Organizational Wellness

How to Design a Strong Benefits Strategy

Dec 9, 2022
Last Updated Jun 5, 2023

When you hire for a position at your company, what are the non-negotiables that your top talent wants? We’d be willing to bet the two main concerns potential candidates have are their salary and the benefits package. After all, these two factors are what differentiate your business from the competition!

Unfortunately, not all companies know how to create a benefit strategy that really serves the employees. In fact, one study found that 71% of employers believe they offer a benefits package that is better than those offered at other companies, but only 55% of US workers agree. So how do you help close that gap and ensure your employees have the best benefits that they know how to use? The answer is simple: You need a well-designed benefit strategy. 

What Is the Value of a Strong Benefits Strategy?

Evaluating benefits isn’t “just another HR department responsibility” either — a great employee benefits strategy goes beyond just putting programs in place. It’s about understanding your company’s culture, values, and strategic goals so that you can design a plan that aligns with those goals (and vice versa). A competitive benefit strategy should include:

  • Healthcare coverage and insurance
  • Paid time off
  • Retirement contributions and retirement plans
  • Wellness programs
The value of strategic benefits

A great benefit strategy is going to serve your employees and your company, so it truly is a mutually beneficial practice to put into place. Having awesome resources and the means to take care of employee health is at the root of positive behaviors in the workplace.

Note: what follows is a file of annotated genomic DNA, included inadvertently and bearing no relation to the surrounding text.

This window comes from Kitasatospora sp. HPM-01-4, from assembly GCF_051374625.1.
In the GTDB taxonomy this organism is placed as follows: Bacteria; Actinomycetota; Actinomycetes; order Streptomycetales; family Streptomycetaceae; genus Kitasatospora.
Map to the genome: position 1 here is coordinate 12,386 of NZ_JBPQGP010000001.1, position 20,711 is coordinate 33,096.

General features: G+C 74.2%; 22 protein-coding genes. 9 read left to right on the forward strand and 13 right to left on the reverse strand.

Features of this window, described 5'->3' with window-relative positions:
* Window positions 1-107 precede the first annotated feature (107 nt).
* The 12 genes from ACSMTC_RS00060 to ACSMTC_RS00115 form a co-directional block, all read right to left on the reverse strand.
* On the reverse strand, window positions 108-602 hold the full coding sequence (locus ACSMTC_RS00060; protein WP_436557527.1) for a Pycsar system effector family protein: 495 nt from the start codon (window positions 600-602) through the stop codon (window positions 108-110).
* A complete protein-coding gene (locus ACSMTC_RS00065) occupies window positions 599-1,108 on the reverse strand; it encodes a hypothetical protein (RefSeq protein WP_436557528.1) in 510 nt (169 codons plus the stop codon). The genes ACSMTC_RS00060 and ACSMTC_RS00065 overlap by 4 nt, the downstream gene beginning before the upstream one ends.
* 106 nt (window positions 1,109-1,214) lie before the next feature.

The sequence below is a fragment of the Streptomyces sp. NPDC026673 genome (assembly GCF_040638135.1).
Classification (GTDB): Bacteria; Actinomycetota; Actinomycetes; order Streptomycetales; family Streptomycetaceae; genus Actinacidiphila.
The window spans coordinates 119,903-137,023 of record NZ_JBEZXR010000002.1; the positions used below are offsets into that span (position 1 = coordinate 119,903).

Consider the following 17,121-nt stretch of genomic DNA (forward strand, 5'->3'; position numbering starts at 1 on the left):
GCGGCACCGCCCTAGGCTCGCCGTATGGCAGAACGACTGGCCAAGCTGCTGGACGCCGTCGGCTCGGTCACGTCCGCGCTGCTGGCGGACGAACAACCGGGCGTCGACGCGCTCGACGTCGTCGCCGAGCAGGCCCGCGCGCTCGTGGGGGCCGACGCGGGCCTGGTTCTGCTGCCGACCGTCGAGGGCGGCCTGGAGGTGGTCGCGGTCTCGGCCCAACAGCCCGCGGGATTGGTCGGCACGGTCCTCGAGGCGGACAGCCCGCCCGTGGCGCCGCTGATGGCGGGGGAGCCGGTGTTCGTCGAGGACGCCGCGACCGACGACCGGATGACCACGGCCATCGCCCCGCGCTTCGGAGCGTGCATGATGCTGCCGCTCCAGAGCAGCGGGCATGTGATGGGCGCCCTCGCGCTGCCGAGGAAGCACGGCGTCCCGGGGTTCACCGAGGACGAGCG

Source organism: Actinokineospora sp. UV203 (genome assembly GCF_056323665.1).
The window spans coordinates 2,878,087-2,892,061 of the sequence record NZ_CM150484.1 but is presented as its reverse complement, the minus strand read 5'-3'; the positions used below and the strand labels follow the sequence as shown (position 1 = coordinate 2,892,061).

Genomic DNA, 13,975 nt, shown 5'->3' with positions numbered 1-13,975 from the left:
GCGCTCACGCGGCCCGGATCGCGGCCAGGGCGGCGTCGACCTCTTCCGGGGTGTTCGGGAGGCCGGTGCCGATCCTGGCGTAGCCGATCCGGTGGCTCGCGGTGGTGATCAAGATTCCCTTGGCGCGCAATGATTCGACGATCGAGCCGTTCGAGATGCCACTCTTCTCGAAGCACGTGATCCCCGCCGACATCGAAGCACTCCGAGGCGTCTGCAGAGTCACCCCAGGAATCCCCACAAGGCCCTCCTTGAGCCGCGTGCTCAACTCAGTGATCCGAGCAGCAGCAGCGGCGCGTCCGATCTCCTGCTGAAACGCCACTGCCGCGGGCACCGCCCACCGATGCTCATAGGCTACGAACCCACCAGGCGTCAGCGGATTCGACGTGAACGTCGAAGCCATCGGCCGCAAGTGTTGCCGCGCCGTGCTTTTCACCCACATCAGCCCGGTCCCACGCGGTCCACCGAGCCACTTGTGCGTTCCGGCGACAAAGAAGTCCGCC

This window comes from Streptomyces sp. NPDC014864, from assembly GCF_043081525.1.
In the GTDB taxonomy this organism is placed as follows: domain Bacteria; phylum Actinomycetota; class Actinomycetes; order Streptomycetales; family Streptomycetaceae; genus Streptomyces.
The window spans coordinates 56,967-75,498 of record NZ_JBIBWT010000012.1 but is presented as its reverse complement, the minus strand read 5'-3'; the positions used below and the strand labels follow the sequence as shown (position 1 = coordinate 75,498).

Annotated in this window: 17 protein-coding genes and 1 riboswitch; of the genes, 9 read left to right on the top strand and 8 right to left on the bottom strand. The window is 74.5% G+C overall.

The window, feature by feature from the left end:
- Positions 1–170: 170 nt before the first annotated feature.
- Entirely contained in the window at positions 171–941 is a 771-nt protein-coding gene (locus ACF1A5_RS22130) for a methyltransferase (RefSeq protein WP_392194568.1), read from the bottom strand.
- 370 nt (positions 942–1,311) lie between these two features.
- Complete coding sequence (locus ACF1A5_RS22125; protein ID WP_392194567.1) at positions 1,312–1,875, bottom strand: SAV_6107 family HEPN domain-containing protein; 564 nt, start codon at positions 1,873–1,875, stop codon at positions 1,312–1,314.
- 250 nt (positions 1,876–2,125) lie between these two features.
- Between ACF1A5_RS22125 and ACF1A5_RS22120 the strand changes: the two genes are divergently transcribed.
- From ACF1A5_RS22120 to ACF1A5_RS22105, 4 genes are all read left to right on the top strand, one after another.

A benefit strategy that’s part of a larger compensation strategy also helps with talent acquisition and talent retention by providing a foundation for employee satisfaction and motivation, which in turn positively impacts employee engagement , organizational culture, productivity, and overall success. 

Steps for a Successful Benefit Strategy

  1. Determine Employee Needs

An important first step in developing a successful strategy benefit is to accurately assess your employees’ needs and expectations. What do they think they should be receiving from their benefits package? What do they actually receive? Get an idea of ​​​​the top benefits-related questions your employees are asking, and then conduct an employee benefits survey . A benefits survey can reveal important insights into how your employees see their benefits and can also help you to identify gaps between what your organization currently provides and what employees want. You may look into offering voluntary employee benefits or flex benefits to help fill any gaps.

Aside from assessing your employee preferences, you should also analyze the population demographics and understand the demands placed upon the demographics of your organization. What age groups do you have? What about the gender breakdown? Do most of your employees have children? This can all impact the types of benefits you offer and the healthcare options available.

  1. Define Goals and Objectives

Once you know what your employees need, you can then turn your attention to defining the objectives that your benefit strategy should address. What are the most pressing needs that employees are looking for?

For example, if your organization has a lot of employees with young families, you’ll want to include parental leave as part of your benefit strategy. If your organization does currently provide paid parental leave, but it is below what is standard in the industry, then you may want to consider increasing the length of your parental leave policy .

Another priority you should weave into your benefits goals is to build inclusion . Employees have different lives and priorities, so when you have feedback from employees, make sure to actually act on that feedback and incorporate it into your objectives.